Restoring your own bog as a climate measure

In 2018, we were thinking about options for reducing our company’s carbon footprint. One of the most interesting options was the protection and restoration of bogs. It would take place in Finland and the climate effects in the future would be significant. In addition, restoration would significantly promote biodiversity.

After familiarizing ourselves with the topic, the restoration of Haukansuo, located on our own lands, came to mind. From there the thought sprang into action!

The bog is an efficient carbon store

The bog efficiently binds CO2. One hectare of bog binds about a ton of carbon dioxide per year. A drained swamp, on the other hand, leaks a good five tons of carbon dioxide into the atmosphere per year. According to one estimate, about ten centimeters of peat binds the same amount of carbon dioxide as all the trees of a full-grown forest. There must be a lot more than ten centimeters of peat in the swamp.

There are a bewildering number of bogs in Finland. It is estimated that 1/3 of Finland was originally a swamp. The name of our country describes the harsh history of the land – Finland = Suomi, swamp = suo. Swamps are Finland’s largest carbon store. Done at the right scale, restoring bogs could be a major solution to our climate crisis.

The area of Haukansuo to be restored would be about six hectares. Using a Hiilipörssi emission calculator, the restoration of Haukansuo could mean estimately 10,000 – 15,000 kg of CO2 emissions per year. Without the restoration of the bog, we have reduced the carbon footprint of Hawkhill’s business below 10,000 kg of CO2 emissions per year in 2021. After the restoration, we would bind more emissions with our own actions than what our entire business causes to the environment.

The climate effects of the bog restoration vary depending on the type of bog or wetland to be restored.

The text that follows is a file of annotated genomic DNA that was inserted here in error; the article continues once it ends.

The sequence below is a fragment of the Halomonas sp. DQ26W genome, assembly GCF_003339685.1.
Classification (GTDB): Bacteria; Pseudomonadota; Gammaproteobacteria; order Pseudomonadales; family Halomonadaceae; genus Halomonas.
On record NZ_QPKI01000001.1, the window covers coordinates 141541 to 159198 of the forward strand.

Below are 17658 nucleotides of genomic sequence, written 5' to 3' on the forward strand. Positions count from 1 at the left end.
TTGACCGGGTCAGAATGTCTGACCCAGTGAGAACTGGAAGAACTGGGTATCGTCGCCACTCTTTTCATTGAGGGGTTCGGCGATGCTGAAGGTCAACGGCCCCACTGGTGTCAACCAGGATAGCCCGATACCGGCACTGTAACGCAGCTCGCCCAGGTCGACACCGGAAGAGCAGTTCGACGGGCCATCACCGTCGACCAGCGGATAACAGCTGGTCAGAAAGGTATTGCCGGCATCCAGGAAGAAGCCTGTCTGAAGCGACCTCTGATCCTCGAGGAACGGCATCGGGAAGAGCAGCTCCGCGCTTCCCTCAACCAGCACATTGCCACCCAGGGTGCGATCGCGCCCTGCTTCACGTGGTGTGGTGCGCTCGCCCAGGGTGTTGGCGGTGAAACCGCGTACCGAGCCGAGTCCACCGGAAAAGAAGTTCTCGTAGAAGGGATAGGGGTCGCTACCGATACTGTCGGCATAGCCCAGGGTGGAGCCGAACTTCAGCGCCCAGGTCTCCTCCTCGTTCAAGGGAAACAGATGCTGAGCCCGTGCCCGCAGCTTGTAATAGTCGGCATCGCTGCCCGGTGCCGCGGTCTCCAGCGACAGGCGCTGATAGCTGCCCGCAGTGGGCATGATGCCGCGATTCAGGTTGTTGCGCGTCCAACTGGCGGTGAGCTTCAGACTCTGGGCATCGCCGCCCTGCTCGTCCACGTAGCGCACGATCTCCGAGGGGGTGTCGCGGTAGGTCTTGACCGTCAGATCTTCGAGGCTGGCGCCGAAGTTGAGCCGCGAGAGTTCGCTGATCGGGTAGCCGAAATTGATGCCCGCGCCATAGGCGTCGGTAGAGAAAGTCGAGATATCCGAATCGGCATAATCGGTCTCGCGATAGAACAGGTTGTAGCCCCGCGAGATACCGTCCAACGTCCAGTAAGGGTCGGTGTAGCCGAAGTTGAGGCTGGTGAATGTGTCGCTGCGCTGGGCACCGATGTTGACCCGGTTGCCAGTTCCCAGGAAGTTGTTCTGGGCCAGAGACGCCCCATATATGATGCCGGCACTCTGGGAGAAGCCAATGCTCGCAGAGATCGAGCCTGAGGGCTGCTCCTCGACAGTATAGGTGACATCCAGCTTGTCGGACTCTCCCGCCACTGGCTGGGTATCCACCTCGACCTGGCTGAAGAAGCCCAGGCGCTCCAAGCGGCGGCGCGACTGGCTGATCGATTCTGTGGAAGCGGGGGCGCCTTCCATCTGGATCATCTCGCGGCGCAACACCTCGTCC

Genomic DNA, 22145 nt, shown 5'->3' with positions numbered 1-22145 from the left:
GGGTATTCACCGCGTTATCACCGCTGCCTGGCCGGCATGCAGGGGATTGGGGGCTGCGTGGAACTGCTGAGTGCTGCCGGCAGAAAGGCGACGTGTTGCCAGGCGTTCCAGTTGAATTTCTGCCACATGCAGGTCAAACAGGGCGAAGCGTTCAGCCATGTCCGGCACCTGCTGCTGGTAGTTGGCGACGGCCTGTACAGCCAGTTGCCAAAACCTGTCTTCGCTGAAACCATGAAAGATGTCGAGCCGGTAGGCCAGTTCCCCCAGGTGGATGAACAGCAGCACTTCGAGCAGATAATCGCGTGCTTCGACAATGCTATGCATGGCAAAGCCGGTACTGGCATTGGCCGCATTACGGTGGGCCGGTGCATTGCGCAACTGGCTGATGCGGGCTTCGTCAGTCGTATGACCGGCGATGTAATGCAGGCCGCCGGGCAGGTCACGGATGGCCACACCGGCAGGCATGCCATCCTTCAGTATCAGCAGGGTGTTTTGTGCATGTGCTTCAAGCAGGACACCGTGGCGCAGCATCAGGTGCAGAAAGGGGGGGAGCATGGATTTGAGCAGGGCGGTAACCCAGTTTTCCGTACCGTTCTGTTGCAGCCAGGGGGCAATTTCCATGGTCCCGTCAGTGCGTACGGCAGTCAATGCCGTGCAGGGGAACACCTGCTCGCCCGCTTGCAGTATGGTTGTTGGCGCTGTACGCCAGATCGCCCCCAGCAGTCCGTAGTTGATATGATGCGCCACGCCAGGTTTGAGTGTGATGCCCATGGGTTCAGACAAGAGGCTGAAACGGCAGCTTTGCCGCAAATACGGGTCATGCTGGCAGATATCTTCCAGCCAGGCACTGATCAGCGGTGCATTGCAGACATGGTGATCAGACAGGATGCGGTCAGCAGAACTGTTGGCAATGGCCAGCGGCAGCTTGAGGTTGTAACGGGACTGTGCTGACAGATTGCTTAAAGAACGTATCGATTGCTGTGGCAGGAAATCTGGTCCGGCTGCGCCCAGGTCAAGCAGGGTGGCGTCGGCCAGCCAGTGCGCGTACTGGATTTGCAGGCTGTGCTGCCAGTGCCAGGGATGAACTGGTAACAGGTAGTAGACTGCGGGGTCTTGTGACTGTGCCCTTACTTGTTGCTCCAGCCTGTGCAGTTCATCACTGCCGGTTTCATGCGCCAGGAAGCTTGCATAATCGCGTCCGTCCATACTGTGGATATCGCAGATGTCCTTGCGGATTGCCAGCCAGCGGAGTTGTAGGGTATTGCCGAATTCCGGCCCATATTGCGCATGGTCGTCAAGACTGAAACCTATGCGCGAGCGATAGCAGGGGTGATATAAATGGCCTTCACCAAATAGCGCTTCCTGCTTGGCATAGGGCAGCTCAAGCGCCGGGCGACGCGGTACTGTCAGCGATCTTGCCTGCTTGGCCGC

Restoring the bog is important for biodiversity

Many species of organisms from insects to forest fowls live and enjoy themselves in the swamps. Nature is very dear to us and therefore it is important that we protect the diversity of nature through our own actions. When the water economy of the bog is restored by reconstruction, it enables the original species and organisms to return to the area.

There are many ways to restore a drained bog

Like all good projects, this one started by googling. I quickly found two good reference publications: Matti and Ari Aallokas’ ‘Guide to the Restoration of Bogs as Handicraft’ and Parks and Wildlife, Finland’s ‘Guide to the Restoration of Drained Bogs’. (Both publications only in Finnish).

The bog can therefore be restored or drained using crafts manually or using an excavator by blocking the ditches. Before hitting the shovel into the turf, we briefly consulted Matti Aallokas by phone. We investigated the matter further and took upon Matti’s good advice. In the end, Matti and Helena Lunden from Park and Wildlife, Finland came to get acquainted with our bog and its restoration potential.

After the wars, bogs were drained in Finland with a brisk hand. As much production forest as possible was needed to get the wheels of the economy turning and the war debts to be paid. Hawkhill’s Haukansuo has also been drained after the wars, and the drainage was brought to its final shape between 1958−1972. Today, the bog is rarely drained, and even the restoration of the ditches has lost its luster. Swamps are starting to take over the area again.

Deep, straight ditch lines cut the swamp criss-cross.

What is done in practice?

The Park and Wildlife, Finland and the The Centre for Economic Development, Transport and the Environment (ELY Centre) familiarized themselves with our site and we agreed on the restoration of the bog planned by The Park and Wildlife, Finland and financed by the ELY Centre. After this, a restoration plan was implemented, based on which the ditches of our swamp will be filled with an excavator during 2023.

The trees must first be cut down from the ditch lines so that the excavator can move along the lines more easily. Our swamp is partially forested, and the biggest trees will not survive the rise in the water level caused by the restoration. A little over three years ago, improvement felling was planned for the forest in the swamp area, so that the trees would have room to grow. Therefore, we decided that the improvement felling is to be carried out before the restoration of the bog. The felling will focus especially on the forest that would not survive the restoration alive. In this way, part of the larger logs can be used as sawn timber and the carbon in them is kept bound.

The forest work required by the restoration (ditch lines and thinning felling) will start during February 2021. The restoration work itself will be carried out during  2021 and early 2023. 

More information: +358 50 346 9441 / Matti Ala-Outinen

-Annu, Kaisa and Matti